Belfast Telegraph

Monday 22 December 2014

G20 Blackberry spying claims cast shadow over Cameron's G8 summit curtain-raiser

President Obama arrives in Belfast
President Obama arrives in Belfast
Protesters from Amnesty International dressed in orange jump suits and masks, hold placards requesting that President of the United States, Barack Obama, closes Guantanamo, as they congregate outside the Waterfront, Belfast, ahead of the G8 summit. PRESS ASSOCIATION Photo. Picture date: Sunday June 16, 2013. See PA story POLITICS G8. Photo credit should read: Ben Birchall/PA Wire
WASHINGTON, DC - JUNE 16: U.S. President Barack Obama, first lady Michelle Obama and their daughter Malia walk to Marine One as they depart the White House on June 16, 2013 in Washington, DC. Obama is traveling to Northern Ireland to take part in the G8 Summit. (Photo by Joshua Roberts-Pool/Getty Images)
BELFAST, NORTHERN IRELAND - JUNE 16: Japan's Prime Minister Shinzo Abe (2nd R) is welcomed by a Japanese embassy defence attache as he arrives to attend the Enniskillen G8 summit at Belfast International Airport on June 16, 2013 in Belfast, Northern Ireland. The G8 group of world leaders will meet tomorrow in Fermanagh, Northern Ireland. (Photo by Suzanne Plunkett-WPA Pool/Getty Images)
BELFAST, NORTHERN IRELAND - JUNE 16: Flags of Japan and the United Kingdom are seen on the aircraft carrying Japan's Prime Minister Shinzo Abe as he arrives to attend the Enniskillen G8 summit at Belfast International Airport on June 16, 2013 in Belfast, Northern Ireland. The G8 group of world leaders will meet tomorrow in Fermanagh, Northern Ireland. (Photo by Suzanne Plunkett-WPA Pool/Getty Images)
BELFAST, NORTHERN IRELAND - JUNE 16: Britain's Prime Minister David Cameron walks with Northern Ireland Secretary Theresa Villiers (2nd R) and Wing Commander Faye Wiseman (L) after arriving to attend the Enniskillen G8 summit, at the 38th Irish Brigade Flying Station Aldergrove on June 16, 2013 in Belfast, Northern Ireland. The G8 group of world leaders will meet tomorrow in Fermanagh, Northern Ireland and it's expected that talks will focus on international issues including creating a fairer tax system for the tax paid by corporations.(Photo by Suzanne Plunkett-WPA Pool/Getty Images)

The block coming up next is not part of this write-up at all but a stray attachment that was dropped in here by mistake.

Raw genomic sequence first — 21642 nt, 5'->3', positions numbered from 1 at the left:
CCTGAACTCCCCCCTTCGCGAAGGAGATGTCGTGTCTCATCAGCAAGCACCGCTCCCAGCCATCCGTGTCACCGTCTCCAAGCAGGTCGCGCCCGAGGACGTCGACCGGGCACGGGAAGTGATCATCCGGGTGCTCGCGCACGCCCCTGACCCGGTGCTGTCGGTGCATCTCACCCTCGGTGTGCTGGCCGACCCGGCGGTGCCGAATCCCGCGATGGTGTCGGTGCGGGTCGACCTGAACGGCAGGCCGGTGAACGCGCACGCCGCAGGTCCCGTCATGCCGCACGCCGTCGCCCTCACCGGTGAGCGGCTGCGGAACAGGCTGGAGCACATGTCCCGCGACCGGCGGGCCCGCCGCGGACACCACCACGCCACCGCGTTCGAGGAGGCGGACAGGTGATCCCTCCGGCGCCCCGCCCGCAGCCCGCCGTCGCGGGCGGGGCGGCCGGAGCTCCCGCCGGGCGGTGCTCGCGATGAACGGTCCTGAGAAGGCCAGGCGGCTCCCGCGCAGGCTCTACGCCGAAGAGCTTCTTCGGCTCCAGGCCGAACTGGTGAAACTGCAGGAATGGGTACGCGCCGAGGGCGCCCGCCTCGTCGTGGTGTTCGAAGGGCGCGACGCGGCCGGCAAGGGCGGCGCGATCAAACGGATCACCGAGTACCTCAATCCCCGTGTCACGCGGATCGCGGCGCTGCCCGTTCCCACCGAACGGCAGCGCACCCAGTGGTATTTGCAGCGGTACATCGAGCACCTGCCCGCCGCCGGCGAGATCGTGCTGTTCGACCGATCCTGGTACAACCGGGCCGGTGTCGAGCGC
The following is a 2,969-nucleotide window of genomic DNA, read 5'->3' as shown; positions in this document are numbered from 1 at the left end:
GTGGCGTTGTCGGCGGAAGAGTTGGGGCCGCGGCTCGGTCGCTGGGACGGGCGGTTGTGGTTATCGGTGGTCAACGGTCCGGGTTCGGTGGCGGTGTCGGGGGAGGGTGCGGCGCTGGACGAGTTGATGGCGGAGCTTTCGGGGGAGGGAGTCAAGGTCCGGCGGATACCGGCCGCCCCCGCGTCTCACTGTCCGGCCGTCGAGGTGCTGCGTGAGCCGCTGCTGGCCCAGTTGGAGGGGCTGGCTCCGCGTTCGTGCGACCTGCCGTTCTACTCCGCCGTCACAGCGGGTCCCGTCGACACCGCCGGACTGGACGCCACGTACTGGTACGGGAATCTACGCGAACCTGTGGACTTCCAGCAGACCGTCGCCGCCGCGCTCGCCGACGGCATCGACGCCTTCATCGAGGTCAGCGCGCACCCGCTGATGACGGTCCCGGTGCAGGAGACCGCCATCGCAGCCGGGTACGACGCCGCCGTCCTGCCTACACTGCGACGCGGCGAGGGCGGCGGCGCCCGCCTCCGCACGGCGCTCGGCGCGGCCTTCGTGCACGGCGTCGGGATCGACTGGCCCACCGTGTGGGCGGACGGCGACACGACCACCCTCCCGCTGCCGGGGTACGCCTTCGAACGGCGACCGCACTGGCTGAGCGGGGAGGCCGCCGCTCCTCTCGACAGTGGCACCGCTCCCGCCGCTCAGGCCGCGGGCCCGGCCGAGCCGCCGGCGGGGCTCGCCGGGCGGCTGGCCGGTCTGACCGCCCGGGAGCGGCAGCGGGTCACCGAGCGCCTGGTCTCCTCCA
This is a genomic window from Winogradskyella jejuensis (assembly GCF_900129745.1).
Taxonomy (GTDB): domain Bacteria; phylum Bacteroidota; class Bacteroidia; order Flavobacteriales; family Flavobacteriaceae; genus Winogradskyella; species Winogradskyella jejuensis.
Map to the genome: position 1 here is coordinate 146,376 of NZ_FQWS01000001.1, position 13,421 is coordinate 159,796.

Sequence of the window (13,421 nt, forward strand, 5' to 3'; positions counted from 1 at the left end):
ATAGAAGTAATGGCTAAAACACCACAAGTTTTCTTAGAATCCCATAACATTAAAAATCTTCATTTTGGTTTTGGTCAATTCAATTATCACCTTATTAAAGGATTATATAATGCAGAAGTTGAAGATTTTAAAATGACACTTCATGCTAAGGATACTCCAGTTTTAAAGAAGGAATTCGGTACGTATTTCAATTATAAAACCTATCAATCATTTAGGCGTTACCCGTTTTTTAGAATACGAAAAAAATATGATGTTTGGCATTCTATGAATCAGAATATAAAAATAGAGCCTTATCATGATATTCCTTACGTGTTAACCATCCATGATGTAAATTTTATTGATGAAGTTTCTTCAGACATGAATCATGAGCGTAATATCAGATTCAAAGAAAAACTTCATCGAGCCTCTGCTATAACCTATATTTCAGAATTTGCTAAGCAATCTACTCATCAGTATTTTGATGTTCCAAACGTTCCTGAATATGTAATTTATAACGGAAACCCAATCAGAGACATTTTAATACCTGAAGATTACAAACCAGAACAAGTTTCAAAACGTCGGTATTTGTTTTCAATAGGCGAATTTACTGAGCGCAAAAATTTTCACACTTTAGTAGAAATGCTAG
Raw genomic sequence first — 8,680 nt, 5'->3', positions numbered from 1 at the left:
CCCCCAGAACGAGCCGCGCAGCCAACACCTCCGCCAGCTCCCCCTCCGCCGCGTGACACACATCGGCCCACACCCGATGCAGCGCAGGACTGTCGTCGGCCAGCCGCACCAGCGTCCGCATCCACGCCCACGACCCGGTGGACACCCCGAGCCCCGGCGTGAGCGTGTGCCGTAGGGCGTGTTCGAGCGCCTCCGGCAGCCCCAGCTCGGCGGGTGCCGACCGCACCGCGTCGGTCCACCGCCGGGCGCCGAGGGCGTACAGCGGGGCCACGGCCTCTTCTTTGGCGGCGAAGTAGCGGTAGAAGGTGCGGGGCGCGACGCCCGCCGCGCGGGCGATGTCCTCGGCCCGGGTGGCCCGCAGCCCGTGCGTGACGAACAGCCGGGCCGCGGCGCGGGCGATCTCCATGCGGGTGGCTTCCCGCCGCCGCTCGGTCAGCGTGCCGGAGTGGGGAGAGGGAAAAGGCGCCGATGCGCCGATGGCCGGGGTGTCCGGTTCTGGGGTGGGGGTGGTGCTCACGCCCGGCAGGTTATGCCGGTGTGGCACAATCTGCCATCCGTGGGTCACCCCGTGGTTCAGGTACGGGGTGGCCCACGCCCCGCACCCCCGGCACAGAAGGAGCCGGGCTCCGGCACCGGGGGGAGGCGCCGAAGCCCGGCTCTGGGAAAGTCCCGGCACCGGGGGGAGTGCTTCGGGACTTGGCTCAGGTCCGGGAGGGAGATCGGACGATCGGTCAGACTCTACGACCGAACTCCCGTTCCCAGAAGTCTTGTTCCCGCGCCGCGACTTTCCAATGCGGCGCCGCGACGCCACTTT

ENNISKILLEN, NORTHERN IRELAND - JUNE 16: A police boat patrols water close to the Kellyhevlin Hotel which is being used as the G8 media centre close to the G8 venue of Lough Erne on June 16, 2013 in Enniskillen, Northern Ireland. The G8 group of world leaders will meet tomorrow in Fermanagh, Northern Ireland. (Photo by Matt Cardy/Getty Images)
ENNISKILLEN, NORTHERN IRELAND - JUNE 16: A boat sails in water close to the Kellyhevlin Hotel which is being used as the G8 media centre close to the G8 venue of Lough Erne on June 16, 2013 in Enniskillen, Northern Ireland. The G8 group of world leaders will meet tomorrow in Fermanagh, Northern Ireland. (Photo by Matt Cardy/Getty Images)
BELFAST, NORTHERN IRELAND - JUNE 16: Britain's Prime Minister David Cameron arrives to attend the Enniskillen G8 summit at Belfast International Airport on June 16, 2013 in Belfast, Northern Ireland. The G8 group of world leaders will meet tomorrow in Fermanagh, Northern Ireland and it's expected that talks will focus on international issues including creating a fairer tax system for the tax paid by corporations.(Photo by Suzanne Plunkett-WPA Pool/Getty Images)
BELFAST, NORTHERN IRELAND - JUNE 16: Oxfam charity volunteers wear masks depicting the G8 leaders during a photocall outside City Hall on June 16, 2013 in Belfast, Northern Ireland. The G8 group of world leaders will meet tomorrow in Fermanagh, Northern Ireland. (Photo by Peter Macdiarmid/Getty Images) *** BESTPIX ***
Prime Minister David Cameron walks with Northern Ireland Secretary Theresa Villiers (second right) and Wing Commander Faye Wiseman (left) after arriving at Belfast International Airport, Northern Ireland, ahead of the G8 Summit. PRESS ASSOCIATION Photo. Picture date: Sunday June 16, 2013. See PA story POLITICS G8. Photo credit should read: Suzanne Plunkett/PA Wire